[5] A. W. Tozer. The Waning Authority of Christ in the Churches, (Nyack, New York: Christian and Missionary Alliance, 1963), pp. 4-5.
[6] Richard M. Weaver, Visions of Order – The Cultural Crisis of Our Time, (Wilmington, Delaware: Intercollegiate Studies Institute, 1964), p. 3.
[7] Aleksandr Solzhenitsyn, “Men have forgotten God” – The Templeton Address, May 1983, The Voice Crying in the Wilderness, July 5, 2011. (accessed October 13, 2017).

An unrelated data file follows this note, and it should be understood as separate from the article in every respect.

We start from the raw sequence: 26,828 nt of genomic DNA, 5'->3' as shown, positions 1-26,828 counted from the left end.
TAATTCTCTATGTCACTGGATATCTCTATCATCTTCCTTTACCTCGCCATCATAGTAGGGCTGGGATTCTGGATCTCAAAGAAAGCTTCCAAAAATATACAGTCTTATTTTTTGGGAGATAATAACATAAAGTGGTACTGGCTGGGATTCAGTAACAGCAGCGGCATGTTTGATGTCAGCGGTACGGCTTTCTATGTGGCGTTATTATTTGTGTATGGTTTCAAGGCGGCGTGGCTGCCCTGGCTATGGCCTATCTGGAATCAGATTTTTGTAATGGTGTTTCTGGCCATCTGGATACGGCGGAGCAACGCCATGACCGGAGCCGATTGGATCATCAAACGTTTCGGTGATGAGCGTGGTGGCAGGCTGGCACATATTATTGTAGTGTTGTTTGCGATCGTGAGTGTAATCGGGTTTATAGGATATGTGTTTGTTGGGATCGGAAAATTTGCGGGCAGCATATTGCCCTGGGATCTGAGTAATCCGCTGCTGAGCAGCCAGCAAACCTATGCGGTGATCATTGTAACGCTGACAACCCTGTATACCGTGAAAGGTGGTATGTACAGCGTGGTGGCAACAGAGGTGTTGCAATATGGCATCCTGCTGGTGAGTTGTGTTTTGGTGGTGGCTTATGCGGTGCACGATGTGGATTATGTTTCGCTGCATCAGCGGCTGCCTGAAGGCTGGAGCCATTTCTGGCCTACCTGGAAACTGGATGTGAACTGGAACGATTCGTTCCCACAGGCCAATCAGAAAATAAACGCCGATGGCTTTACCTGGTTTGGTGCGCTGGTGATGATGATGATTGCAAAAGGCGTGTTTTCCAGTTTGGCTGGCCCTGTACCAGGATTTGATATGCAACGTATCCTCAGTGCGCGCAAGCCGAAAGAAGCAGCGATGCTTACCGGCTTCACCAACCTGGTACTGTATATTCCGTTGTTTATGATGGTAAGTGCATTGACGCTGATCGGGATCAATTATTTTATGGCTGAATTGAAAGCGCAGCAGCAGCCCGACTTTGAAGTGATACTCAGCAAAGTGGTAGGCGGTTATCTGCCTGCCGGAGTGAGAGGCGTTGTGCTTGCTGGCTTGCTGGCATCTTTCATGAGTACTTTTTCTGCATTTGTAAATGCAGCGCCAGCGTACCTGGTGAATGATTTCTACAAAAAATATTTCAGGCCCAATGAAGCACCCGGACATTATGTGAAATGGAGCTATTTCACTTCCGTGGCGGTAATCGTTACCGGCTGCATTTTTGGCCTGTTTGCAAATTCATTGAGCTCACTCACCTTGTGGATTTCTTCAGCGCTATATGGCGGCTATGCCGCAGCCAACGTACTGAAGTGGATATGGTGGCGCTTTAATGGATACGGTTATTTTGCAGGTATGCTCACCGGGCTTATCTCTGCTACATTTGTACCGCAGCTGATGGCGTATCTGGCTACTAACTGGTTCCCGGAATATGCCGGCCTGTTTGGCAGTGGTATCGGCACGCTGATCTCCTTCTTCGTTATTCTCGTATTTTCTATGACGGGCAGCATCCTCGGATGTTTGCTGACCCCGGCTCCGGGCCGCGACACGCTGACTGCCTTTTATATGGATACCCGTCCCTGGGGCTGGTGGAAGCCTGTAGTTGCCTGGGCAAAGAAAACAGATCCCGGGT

[8] Francis A. Schaeffer, The Great Evangelical Disaster, (Arcadia, California: Focus on the Family, 1984), p. 27.
[9] Robert H. Bork,Slouching Towards Gomorrah, (New York: Regan Books, 1996), pp. 280-281.
[10] Os Guinness, Prophetic Untimeliness, (Grand Rapids, Michigan: Baker Books, 2003), p. 12.
[11] Kevin Swanson, Apostate – The Men who Destroyed the Christian West, (Parker, Colorado: Generations with Vision, 2013), pp. 13, 19.
[12] Bynum, Family Research Council Prayer Team, April 19, 2017.
[13] Ibid.